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Power System Transformation toward Renewables: An Evaluation of Regulatory Approaches for Network Expansion

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We analyze various regulatory regimes for electricity transmission investment in the context of a power system transformation toward renewable energy. Distinctive developments of the generation mix are studied, assuming that a shift toward renewables may have temporary or permanent impacts on network congestion. We specifically analyze the relative performance of a combined merchant-regulatory price-cap mechanism, a cost-based rule, and a non-regulated approach in dynamic generation settings. We find that incentive regulation may perform better than cost-based regulation but only when appropriate weights are used. While quasi-ideal weights generally restore the beneficial properties that incentive regulatory mechanisms are well-known for, pure Laspeyres weights may either lead to over-investment or delayed investments as compared to the welfare-optimum benchmark. Laspeyres-Paasche weights, in turn, seem appropriate under permanently or temporarily increased network congestion. Thus, our analysis provides motivation for further research in order to characterize optimal regulation for transmission expansion in the context of renewable integration.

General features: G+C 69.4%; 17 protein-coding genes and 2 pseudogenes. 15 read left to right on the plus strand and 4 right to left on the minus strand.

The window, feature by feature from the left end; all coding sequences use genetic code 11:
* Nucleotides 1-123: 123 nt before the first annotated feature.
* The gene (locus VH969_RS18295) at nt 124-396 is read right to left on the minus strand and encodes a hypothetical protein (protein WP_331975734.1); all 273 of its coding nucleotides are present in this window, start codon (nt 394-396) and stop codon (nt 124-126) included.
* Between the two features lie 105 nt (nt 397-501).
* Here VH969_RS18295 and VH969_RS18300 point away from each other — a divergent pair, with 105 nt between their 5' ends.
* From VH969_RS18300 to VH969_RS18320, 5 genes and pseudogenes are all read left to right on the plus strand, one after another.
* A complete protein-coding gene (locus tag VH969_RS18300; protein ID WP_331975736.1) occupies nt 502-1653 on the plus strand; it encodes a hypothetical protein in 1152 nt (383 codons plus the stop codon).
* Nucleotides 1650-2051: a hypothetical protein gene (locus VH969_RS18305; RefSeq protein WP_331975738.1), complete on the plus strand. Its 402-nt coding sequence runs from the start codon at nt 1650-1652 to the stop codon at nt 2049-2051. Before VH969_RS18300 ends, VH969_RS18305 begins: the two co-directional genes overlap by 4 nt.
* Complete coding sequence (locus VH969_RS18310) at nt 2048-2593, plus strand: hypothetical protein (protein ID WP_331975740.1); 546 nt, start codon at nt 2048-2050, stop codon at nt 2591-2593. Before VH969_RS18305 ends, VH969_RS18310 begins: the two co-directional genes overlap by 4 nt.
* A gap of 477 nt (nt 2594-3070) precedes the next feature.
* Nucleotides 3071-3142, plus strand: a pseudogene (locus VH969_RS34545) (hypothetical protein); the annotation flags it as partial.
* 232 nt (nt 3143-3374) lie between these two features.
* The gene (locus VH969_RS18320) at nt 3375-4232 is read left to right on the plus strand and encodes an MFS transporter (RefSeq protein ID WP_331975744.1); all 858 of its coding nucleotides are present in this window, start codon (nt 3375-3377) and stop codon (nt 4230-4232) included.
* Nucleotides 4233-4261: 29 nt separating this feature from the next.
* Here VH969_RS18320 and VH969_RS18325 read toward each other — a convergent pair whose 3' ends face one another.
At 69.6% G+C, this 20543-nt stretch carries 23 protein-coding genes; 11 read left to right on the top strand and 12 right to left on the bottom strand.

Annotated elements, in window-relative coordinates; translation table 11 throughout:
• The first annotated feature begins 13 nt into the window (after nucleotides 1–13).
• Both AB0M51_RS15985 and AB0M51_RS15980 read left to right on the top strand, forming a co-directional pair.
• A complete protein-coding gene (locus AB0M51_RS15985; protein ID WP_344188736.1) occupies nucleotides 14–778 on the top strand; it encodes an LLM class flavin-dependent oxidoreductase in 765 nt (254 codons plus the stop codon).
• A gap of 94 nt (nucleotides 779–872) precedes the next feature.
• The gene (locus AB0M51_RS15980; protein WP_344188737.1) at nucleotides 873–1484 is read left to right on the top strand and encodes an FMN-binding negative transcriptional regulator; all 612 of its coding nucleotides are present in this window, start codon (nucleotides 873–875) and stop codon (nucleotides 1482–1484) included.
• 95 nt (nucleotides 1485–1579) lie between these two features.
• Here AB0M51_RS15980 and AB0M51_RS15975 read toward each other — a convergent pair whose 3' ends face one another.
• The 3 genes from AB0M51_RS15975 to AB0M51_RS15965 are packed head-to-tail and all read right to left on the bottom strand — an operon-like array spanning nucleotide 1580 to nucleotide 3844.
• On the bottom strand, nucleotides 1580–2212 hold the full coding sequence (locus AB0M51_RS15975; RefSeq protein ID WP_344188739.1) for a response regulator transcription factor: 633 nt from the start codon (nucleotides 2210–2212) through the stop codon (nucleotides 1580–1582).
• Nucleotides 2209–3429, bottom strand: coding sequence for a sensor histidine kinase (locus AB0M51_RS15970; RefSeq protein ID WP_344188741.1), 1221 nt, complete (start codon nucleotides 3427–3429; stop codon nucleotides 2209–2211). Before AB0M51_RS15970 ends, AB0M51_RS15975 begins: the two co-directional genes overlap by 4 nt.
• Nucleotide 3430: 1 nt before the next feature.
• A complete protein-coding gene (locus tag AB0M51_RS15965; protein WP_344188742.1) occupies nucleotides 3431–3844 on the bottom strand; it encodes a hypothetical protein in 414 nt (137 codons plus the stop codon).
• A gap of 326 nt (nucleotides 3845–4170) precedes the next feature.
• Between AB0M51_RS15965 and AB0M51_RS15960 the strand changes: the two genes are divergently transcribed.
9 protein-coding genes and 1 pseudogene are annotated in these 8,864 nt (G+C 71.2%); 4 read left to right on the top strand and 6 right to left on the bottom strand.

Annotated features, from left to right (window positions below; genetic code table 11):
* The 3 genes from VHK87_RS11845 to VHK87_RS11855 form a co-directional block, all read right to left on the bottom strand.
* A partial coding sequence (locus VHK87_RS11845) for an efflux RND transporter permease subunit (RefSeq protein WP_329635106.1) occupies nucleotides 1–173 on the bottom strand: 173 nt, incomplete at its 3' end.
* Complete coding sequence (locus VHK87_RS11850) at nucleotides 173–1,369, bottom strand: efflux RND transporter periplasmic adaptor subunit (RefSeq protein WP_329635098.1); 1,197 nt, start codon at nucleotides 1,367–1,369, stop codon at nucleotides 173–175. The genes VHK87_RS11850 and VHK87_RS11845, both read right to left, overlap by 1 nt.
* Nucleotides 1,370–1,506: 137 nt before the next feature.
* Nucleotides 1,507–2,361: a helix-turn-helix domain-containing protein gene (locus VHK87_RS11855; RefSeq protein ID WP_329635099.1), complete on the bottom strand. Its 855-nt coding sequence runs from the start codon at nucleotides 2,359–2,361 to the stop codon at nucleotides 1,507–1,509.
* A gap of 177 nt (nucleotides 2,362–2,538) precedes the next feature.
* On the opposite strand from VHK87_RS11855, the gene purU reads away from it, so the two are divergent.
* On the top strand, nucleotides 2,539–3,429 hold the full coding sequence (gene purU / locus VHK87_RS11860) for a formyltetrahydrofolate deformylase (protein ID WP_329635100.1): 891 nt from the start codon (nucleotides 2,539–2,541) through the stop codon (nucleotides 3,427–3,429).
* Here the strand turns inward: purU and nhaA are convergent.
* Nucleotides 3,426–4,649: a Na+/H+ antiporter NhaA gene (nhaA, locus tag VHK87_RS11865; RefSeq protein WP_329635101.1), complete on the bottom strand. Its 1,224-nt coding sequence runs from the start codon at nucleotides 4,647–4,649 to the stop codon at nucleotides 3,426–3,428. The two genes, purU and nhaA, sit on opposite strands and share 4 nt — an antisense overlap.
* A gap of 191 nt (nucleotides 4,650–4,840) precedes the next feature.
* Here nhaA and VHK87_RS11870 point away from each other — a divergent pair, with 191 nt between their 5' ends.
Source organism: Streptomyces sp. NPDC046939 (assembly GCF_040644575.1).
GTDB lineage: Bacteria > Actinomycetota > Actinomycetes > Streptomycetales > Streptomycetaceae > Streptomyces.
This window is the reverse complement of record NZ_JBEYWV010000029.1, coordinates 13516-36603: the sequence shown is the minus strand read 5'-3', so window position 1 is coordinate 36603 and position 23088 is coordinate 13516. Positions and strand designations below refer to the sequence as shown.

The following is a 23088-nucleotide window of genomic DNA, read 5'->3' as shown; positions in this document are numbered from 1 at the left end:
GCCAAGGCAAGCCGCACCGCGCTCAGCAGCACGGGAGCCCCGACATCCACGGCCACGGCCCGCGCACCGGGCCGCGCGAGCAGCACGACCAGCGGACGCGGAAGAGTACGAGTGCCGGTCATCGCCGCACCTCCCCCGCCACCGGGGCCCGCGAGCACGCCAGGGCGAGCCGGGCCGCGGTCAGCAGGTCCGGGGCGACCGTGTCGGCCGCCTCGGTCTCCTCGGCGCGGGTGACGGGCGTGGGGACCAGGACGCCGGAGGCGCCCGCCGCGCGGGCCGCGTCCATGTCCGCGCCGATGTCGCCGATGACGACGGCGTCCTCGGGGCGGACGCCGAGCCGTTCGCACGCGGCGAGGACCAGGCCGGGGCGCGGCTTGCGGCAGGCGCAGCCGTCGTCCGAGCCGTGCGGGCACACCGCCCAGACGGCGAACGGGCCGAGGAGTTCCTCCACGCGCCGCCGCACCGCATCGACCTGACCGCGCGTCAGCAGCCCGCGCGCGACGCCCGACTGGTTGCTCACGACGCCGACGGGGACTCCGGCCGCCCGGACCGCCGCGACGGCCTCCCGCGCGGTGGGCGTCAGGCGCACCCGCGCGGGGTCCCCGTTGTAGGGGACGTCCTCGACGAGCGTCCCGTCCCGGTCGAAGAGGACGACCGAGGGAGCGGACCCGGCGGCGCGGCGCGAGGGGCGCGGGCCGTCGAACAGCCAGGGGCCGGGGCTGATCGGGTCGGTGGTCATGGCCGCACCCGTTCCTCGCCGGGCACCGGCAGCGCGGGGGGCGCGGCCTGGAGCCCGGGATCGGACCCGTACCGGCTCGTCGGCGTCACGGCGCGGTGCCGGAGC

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JEL Codes: Q41: Energy: Demand and Supply; Prices, D21: Firm Behavior: Theory, D21: Firm Behavior: Theory, L50: Regulation and Industrial Policy: General, L51: Economics of Regulation, Q42: Alternative Energy Sources, Q41: Energy: Demand and Supply; Prices

Keywords: Electricity transmission, Incentive regulation, Renewable integration, Laspeyres-Paasche weights, Ideal weights

DOI: 10.5547/01956574.36.4.jege

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Published in Volume 36, Number 4 of the bi-monthly journal of the IAEE's Energy Economics Education Foundation.


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